At the end of Part 18, we learned that Dad Arcady had murdered his own brother, Allin’s uncle Doyle. Why!? Why would he do such a thing? Read on…

The Only City Left: Part 19

Dad, a murderer? Could he have killed his own brother? The pieces of the puzzle shuffled into place inside my drink-lined skull and fit together surprisingly well, but there were still big portions of the picture left blank.

“So let’s say you’re right. Dad kills his brother and he and Mom spend the next fifteen years on the run from … from his brother’s werewolf ghost … okay, I’m not even going to touch that one right now,” I said, shaking my head and staring into the shadowed depths of Lower Pudlington. “Neither of them ever once thought it would be a good idea to let me know what was going on?”

“Fratricide is not exactly the type of thing you brag about to your son,” Emperor Banshee explained. “Perhaps when they thought you old enough, they would have laid the whole story out for you.”

I turned my head to one side and stared at the battle-scarred hulk of a cat. “I’m old enough now.”

“Just so,” he declared in his bass growl.

“Then hit me with it,” I requested, steeling myself.

Banshee nodded and beckoned for Tumble and me to continue moving.

“Your uncle, Doyle Arcady, is and always was an evil man,” he explained. “But in his youth, he was nothing more than the leader of a gang of punks, a gang which included Dylan, your father.”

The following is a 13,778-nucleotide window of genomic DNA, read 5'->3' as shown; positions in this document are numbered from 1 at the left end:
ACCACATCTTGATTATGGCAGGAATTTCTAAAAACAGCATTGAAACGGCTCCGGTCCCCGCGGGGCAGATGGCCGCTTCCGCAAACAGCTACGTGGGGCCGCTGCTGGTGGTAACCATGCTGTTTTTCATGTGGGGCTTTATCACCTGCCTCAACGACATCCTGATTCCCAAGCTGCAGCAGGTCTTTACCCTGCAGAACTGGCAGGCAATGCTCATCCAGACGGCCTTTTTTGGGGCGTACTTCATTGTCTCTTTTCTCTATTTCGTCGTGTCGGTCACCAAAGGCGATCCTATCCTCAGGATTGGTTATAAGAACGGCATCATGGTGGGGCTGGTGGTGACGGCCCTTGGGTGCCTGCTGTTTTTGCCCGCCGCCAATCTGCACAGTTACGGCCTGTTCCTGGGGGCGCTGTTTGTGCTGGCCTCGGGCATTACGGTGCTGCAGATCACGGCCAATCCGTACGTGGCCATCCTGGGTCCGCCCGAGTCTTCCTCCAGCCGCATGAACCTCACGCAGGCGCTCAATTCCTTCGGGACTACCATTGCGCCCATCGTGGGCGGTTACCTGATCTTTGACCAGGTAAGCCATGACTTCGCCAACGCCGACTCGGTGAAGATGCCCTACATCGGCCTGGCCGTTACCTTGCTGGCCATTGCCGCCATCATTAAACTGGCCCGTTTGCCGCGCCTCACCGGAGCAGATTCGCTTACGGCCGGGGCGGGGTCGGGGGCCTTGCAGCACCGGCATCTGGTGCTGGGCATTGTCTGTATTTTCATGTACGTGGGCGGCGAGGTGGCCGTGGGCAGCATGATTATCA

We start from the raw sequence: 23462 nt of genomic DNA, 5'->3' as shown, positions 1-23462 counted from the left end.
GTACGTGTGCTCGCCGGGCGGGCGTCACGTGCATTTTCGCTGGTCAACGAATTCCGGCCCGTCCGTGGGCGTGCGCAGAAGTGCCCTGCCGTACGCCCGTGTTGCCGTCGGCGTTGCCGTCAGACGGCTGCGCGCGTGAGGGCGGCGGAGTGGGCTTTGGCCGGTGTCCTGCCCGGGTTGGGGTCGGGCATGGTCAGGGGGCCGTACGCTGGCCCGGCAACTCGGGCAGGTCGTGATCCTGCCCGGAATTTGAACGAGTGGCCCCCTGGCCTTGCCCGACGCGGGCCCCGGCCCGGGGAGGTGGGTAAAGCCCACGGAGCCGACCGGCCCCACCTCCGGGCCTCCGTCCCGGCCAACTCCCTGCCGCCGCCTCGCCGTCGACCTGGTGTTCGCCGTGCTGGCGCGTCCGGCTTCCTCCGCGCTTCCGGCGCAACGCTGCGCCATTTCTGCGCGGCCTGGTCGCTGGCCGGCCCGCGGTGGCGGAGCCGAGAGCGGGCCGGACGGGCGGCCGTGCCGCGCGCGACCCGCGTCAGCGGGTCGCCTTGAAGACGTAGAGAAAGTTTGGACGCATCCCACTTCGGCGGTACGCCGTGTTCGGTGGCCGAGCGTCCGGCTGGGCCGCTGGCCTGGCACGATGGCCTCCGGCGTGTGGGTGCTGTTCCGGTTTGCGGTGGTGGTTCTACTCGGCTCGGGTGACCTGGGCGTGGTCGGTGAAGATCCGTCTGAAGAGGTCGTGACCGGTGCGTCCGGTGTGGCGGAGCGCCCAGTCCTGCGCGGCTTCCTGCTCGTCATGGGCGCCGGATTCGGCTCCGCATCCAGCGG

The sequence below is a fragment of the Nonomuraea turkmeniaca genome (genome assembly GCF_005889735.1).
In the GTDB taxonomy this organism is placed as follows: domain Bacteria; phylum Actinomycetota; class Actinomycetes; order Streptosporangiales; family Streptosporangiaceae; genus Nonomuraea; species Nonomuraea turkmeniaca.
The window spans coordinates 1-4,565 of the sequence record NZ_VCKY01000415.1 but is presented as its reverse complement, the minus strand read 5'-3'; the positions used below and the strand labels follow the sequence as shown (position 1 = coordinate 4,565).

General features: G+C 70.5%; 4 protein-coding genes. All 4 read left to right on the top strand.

We passed through an entire floor of one building and then took a series of ramps and ladders upwards.

“If he had only remained a small-time punk with small-time ambitions, this story might have turned out very different. But Doyle’s ambitions changed after he became a werewolf.” Banshee paused in his climb up a ladder and looked down at me. “Are you familiar with the legends of the werewolves, Allin?”

“I’ve heard stories over the years,” I replied quickly. “Humans transforming into wolves by the light of the full moon and all that. Kind of hard to pull off when there’s hundreds of levels of concrete and steel between you and the nearest moonlight.”

Banshee nodded and continued his climb.

“And yet you do not doubt their existence.”

“Not after Glin’s, no. The legends may be wrong, but werewolves do exist.”

Banshee reached the top of the ladder and waited on a small platform for Tumble and me to catch up.

“Ah, but what if the legends are true? How can you reconcile the existence of werewolves with the absence of the moon? Simple. If you can’t see the moon, you bring a bit of the moon to wherever you are. In this case, a device that emits moonlight, even in the depths of the city. Voilà. Instant werewolf.”

Banshee gestured for us to follow him up a ramp that led to the roof of the building we had walked through earlier.

“Of course, moonlight itself isn’t enough. You have to be infected first, through the bite of another werewolf.”